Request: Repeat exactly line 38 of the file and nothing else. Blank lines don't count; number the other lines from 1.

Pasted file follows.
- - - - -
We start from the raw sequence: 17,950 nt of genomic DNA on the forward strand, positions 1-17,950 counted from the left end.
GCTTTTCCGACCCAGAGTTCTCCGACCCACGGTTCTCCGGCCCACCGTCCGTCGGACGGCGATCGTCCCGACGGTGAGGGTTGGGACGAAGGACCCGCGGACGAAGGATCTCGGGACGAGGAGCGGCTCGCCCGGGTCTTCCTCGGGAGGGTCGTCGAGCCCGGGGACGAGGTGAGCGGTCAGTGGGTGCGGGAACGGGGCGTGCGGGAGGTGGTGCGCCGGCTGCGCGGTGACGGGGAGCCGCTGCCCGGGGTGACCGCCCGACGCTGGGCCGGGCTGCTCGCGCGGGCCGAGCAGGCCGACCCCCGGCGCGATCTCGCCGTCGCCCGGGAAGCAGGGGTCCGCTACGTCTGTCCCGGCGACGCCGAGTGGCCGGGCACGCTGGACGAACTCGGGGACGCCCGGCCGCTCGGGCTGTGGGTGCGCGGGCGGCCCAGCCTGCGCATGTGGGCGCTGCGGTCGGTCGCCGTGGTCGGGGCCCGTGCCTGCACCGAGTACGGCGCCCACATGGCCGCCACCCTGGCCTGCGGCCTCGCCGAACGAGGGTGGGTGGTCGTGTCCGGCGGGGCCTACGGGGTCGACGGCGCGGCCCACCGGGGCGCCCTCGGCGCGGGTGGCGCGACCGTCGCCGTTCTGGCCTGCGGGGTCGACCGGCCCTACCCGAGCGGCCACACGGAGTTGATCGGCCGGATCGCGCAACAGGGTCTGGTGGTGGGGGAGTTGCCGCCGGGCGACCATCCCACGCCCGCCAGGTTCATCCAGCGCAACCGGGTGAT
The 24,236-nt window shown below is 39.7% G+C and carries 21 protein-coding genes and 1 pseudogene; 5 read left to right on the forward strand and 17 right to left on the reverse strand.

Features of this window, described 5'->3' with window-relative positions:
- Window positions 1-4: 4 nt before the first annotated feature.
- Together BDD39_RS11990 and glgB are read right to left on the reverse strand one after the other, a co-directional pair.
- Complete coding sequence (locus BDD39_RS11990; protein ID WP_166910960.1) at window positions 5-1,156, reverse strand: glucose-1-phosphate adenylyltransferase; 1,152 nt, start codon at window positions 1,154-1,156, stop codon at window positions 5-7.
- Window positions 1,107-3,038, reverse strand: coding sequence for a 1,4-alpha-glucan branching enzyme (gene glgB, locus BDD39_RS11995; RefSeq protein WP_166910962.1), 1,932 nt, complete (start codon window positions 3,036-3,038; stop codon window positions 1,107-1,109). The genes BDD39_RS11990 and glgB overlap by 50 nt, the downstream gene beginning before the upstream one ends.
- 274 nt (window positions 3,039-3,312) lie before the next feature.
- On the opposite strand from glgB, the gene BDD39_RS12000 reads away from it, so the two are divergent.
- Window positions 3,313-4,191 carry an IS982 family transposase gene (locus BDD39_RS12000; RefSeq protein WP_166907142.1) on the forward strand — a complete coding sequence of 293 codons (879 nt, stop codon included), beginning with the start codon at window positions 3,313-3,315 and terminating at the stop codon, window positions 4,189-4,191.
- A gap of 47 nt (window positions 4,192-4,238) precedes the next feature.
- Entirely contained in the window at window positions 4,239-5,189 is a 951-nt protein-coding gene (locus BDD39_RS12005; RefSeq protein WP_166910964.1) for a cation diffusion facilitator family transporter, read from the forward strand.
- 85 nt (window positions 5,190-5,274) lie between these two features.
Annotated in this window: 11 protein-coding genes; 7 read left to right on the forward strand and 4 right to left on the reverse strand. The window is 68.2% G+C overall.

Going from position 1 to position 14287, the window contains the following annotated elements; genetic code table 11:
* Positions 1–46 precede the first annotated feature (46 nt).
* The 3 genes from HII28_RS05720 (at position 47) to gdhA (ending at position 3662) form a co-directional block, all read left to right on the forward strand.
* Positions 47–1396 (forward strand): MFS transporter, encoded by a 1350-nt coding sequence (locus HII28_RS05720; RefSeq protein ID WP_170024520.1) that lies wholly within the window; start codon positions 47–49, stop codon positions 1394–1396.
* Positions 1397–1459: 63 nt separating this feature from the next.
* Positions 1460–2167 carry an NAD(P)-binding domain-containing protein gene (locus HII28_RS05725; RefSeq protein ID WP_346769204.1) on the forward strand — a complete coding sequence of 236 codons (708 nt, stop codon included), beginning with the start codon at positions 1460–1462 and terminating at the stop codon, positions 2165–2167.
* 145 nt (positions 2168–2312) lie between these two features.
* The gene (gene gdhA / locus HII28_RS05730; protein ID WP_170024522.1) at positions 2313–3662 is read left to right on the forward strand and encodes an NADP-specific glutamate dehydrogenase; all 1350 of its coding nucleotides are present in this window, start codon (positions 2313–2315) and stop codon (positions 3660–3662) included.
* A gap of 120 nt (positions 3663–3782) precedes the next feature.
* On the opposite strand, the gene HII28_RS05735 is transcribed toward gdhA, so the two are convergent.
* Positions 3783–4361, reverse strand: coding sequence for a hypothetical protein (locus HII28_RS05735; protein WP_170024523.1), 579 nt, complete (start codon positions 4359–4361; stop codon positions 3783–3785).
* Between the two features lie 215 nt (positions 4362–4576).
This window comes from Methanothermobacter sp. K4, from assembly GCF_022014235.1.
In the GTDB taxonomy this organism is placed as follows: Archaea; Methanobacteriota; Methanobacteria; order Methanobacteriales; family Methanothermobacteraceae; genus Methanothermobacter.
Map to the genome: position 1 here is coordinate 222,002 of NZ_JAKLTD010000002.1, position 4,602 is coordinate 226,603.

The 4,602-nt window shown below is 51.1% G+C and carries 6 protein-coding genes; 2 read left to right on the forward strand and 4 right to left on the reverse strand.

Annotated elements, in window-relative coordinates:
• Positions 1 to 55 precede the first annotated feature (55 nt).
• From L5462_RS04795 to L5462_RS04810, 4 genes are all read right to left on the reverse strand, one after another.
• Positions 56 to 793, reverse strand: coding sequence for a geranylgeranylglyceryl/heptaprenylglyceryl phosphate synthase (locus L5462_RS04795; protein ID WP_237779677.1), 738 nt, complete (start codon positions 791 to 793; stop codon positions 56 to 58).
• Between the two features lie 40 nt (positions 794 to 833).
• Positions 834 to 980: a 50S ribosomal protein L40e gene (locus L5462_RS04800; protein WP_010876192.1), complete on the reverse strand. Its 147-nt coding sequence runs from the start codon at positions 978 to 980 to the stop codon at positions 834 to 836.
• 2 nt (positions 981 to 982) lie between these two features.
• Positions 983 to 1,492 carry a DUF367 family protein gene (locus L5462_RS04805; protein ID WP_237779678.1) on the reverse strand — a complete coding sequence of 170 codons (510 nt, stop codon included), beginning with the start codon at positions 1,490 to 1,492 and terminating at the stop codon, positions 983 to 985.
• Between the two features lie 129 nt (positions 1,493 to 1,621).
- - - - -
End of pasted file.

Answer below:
• 2 nt (positions 981 to 982) lie between these two features.